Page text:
2016 State Of NL East: New York Mets

Mar 8, 2016; Lake Buena Vista, FL, USA; New York Mets starting pitcher Matt Harvey (33) throws during the first inning of a spring training baseball game against the Atlanta Braves at Champion Stadium. Mandatory Credit: Reinhold Matay-USA TODAY Sports
Mar 8, 2016; Lake Buena Vista, FL, USA; New York Mets starting pitcher Matt Harvey (33) throws during the first inning of a spring training baseball game against the Atlanta Braves at Champion Stadium. Mandatory Credit: Reinhold Matay-USA TODAY Sports /

Our State Of the NL East series continues as we take a look at last year’s NL East and National League champions

So far, in our State of the NL East series, we have taken a look at the Braves and Phillies, two teams that are expected to finish at the bottom of the division. Today, our series continues by looking at the New York Mets. Last season, the Mets finished 90-72 (seven games ahead of the Washington Nationals) and ended up winning not only the division, but the NL pennant.

While Terry Collins’ club would end up losing the World Series to the Kansas City Royals in five games, there is a lot of optimism surrounding the Mets and their starting rotation, which features Matt Harvey, Jacob deGrom, Noah Syndergaard, and Steven Matz.

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However, there is already some concern around Harvey. He was scratched from today’s spring start after seeing a doctor for a non-orthopedic issue. However, it does not sound like he will miss Opening Night when the Mets take on the Royals in a World Series re-match (8:30 p.m ET, ESPN)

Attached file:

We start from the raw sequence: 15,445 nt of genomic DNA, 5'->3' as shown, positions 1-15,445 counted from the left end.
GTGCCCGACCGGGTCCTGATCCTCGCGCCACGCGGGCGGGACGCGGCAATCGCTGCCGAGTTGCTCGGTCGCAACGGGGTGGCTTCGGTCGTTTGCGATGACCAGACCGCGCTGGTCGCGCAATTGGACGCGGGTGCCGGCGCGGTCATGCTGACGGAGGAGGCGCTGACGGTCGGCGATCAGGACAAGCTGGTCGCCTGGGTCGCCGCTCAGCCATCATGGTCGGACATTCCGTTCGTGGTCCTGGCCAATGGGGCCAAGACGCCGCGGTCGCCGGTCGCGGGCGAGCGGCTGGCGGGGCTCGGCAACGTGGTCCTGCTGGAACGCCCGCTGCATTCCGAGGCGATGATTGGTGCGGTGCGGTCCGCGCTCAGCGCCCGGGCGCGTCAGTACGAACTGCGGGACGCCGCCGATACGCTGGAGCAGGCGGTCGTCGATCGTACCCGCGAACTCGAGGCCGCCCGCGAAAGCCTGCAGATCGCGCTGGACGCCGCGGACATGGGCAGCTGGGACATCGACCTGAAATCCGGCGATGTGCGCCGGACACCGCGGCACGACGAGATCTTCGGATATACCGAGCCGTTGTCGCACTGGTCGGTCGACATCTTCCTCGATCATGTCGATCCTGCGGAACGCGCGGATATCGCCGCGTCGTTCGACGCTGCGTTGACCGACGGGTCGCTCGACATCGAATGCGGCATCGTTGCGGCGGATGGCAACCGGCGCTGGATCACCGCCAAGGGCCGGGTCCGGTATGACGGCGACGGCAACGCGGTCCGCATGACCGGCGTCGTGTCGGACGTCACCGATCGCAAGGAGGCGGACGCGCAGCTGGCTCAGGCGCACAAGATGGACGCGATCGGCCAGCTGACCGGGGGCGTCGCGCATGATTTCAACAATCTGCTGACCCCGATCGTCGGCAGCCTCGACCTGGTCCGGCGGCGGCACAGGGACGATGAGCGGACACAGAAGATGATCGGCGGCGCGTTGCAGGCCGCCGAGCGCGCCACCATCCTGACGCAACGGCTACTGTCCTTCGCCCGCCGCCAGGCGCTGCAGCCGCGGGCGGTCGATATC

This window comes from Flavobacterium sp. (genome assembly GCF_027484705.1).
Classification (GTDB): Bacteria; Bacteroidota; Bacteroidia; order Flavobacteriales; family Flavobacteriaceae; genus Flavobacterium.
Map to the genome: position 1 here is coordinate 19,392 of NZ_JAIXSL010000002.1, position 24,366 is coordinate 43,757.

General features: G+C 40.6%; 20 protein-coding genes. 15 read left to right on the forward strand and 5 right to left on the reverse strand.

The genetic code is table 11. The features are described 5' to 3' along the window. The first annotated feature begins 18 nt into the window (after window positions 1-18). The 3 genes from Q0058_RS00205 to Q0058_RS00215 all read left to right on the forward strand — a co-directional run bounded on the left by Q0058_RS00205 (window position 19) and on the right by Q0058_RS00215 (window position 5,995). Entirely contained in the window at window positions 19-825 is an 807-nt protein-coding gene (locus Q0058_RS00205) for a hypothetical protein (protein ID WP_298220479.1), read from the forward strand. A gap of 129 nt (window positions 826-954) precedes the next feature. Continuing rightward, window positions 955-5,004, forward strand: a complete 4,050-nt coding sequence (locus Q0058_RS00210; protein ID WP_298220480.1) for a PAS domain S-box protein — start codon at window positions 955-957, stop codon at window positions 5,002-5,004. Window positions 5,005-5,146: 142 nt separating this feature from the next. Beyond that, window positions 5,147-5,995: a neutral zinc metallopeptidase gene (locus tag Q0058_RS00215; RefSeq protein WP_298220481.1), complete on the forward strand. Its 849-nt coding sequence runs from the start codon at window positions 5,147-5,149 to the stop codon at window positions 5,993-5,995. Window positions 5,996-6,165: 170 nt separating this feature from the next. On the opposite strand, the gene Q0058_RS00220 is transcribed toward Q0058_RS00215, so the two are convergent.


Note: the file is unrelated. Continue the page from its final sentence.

This offseason, general manager Sandy Alderson made a couple changes to the team. With Daniel Murphy now manning second base for the Nats, their new second baseman is Neil Walker. Walker was acquired in a trade from the Pirates at the Winter Meetings for starting pitcher Jonathan Niese. Also, at the Meetings, they signed Asdrubal Cabrera to be their new shortstop.

That being said, their biggest acquisition of the offseason was keeping center fielder Yoenis Cespedes. Cespedes signed a three-year, $75 million deal in the offseason with an opt-out after this season. He was the Mets’ best hitter in the second half of the season when he hit .287 with 17 home runs and 44 RBI’s in the final 57 games.

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In addition to adding a new middle infield, New York added to their bullpen by signing Antonio Bastardo. While the Mets’ starting rotation was the talk of baseball, their closer, Jeurys Familia, had an excellent season. In his first full year as the closer, Familia was 43-for-48 in save chances and had a 1.85 ERA.

To get more information on the Mets, I interviewed Daniel Abriano, who is the co-editor over at the Mets’ FanSided site, Rising Apple. You can read our Q+A below and also listen to the interview I did with them on their podcast last night as part of their NL East preview:

Ricky: How would you grade the Mets’ offseason?

Daniel: The offseason was an A, and it’s been a while since I’ve been able to say that. Prior to the re-signing of Yoenis Cespedes, most Mets fans were understandably frustrated. But that signing (plus the two-year deal given out to Antonio Bastardo the same week) really took the Mets’ offseason to another level. They fortified the bullpen, added a second baseman in Neil Walker who should perfectly replace Daniel Murphy while providing better defense, relegated Wilmer Flores to a bench player by signing shortstop Asdrubal Cabrera, retained Bartolo Colon, and then put a bow on all of it when they brought Cespedes back.

R: With Neil Walker now at second base, how big of an upgrade is he for New York over the Nats’ current and New York’s former 2B, Daniel Murphy?